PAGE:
A parallel hybrid on the other hand, using a properly-sized ICE to directly transmit torque to the drive wheels, can provide better overall efficiency than a series hybrid. The engine can be sized so that, at wide-open throttle, the ICE maintains steady-state highway speeds and operates at its peak efficiency. In addition, the ICE can be tuned for excellent fuel economy and low tailpipe emissions. Most parallel hybrid vehicles are configured with a large ICE, however, leading to poor fuel economy and high cost. The EM is selected for urban driving and acceleration, since the ICE may not provide the power required for this driving demand. In emergency situations, the ICE can provide "limp-home" capability when the batteries reach a depth of discharge (DOD) where the EM can no longer accelerate the vehicle.
Various control strategies have been previously developed for operating the EM and ICE in hybrid vehicles. For example, U.S. Pat. No. 5,343,970 discloses a hybrid vehicle where, at low speeds or in traffic, the EM alone is used to drive the vehicle. Under acceleration and during hill climbing, both the EM and ICE are used. At steady state highway cruising, only the ICE is used. The control system also senses battery charge and uses the ICE to charge the battery when necessary. U.S. Pat. No. 4,923,025 discloses a hybrid vehicle which operates on an EM until a predetermined cruising speed is reached. The ICE is then brought on line and the EM is turned off. U.S. Pat. No. 4,042,056 discloses a hybrid vehicle which is powered by an EM except in circumstances where the battery charge is depleted, in which case an ICE is brought on line.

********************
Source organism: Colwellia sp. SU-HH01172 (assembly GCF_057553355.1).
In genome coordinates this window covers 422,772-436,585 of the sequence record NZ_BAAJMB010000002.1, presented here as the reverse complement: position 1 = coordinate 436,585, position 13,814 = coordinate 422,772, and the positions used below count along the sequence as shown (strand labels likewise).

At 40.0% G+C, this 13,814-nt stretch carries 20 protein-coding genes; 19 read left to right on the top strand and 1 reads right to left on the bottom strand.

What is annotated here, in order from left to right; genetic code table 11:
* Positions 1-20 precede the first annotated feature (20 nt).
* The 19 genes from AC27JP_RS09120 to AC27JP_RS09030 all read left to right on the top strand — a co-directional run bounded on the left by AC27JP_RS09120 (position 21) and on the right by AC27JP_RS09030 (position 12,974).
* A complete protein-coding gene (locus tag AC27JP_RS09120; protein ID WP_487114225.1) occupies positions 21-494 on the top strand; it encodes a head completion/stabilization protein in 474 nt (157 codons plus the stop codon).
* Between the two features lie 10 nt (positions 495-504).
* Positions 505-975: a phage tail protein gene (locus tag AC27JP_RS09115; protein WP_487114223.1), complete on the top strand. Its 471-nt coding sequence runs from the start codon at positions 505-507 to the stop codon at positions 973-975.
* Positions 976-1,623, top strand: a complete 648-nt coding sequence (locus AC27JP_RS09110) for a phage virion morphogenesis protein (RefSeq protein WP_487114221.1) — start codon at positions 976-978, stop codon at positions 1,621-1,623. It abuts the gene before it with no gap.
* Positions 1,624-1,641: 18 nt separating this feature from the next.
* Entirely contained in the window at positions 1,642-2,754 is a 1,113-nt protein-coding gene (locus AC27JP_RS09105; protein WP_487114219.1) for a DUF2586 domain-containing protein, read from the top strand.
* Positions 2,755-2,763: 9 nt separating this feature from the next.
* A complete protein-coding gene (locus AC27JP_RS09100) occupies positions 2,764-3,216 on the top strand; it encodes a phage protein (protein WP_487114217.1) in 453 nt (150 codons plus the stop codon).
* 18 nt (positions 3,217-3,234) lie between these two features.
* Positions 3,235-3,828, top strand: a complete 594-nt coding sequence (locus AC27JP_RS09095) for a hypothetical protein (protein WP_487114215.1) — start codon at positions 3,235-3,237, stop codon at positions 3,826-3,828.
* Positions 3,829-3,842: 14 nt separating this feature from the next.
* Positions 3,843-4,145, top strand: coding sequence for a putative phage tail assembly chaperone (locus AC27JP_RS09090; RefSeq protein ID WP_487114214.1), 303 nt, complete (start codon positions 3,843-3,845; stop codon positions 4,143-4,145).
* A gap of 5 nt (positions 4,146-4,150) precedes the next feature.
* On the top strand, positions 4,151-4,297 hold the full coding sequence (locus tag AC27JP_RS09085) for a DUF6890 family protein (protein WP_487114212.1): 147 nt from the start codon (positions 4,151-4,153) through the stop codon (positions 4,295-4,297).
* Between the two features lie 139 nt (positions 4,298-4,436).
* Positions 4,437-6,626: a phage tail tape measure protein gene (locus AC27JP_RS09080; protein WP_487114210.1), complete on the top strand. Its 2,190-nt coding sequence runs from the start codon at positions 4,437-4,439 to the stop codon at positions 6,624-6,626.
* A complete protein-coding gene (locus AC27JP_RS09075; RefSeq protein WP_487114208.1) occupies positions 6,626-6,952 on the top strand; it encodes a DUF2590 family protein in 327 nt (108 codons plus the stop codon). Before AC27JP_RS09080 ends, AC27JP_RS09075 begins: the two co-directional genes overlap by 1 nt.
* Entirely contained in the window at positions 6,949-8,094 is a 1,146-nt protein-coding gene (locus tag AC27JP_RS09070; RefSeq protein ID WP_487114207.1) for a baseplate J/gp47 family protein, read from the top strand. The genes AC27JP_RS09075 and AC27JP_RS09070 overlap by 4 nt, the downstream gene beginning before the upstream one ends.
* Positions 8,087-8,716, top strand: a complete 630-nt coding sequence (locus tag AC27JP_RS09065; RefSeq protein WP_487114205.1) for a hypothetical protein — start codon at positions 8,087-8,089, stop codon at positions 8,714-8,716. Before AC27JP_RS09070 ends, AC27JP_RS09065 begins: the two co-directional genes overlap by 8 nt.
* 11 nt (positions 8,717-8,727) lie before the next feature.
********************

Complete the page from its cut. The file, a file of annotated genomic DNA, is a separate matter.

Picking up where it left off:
None of the existing control schemes, however, integrate the operation of the EM and ICE in a hybrid vehicle in a way which maximizes efficiency and range while maintaining performance of the vehicle; that is, using a "charge depletion" control method in accordance with the present invention. Conventional control schemes operate on the principle of sustaining the charge on the batteries, rather than depleting the batteries.
The foregoing patents reflect the state of the art of which the applicant is aware and are tendered with the view toward discharging applicant's acknowledged duty of candor in disclosing information which may be pertinent in the examination of this application. It is respectfully stipulated, however, that none of these patents teach or render obvious, singly or when considered in combination, applicant's claimed invention.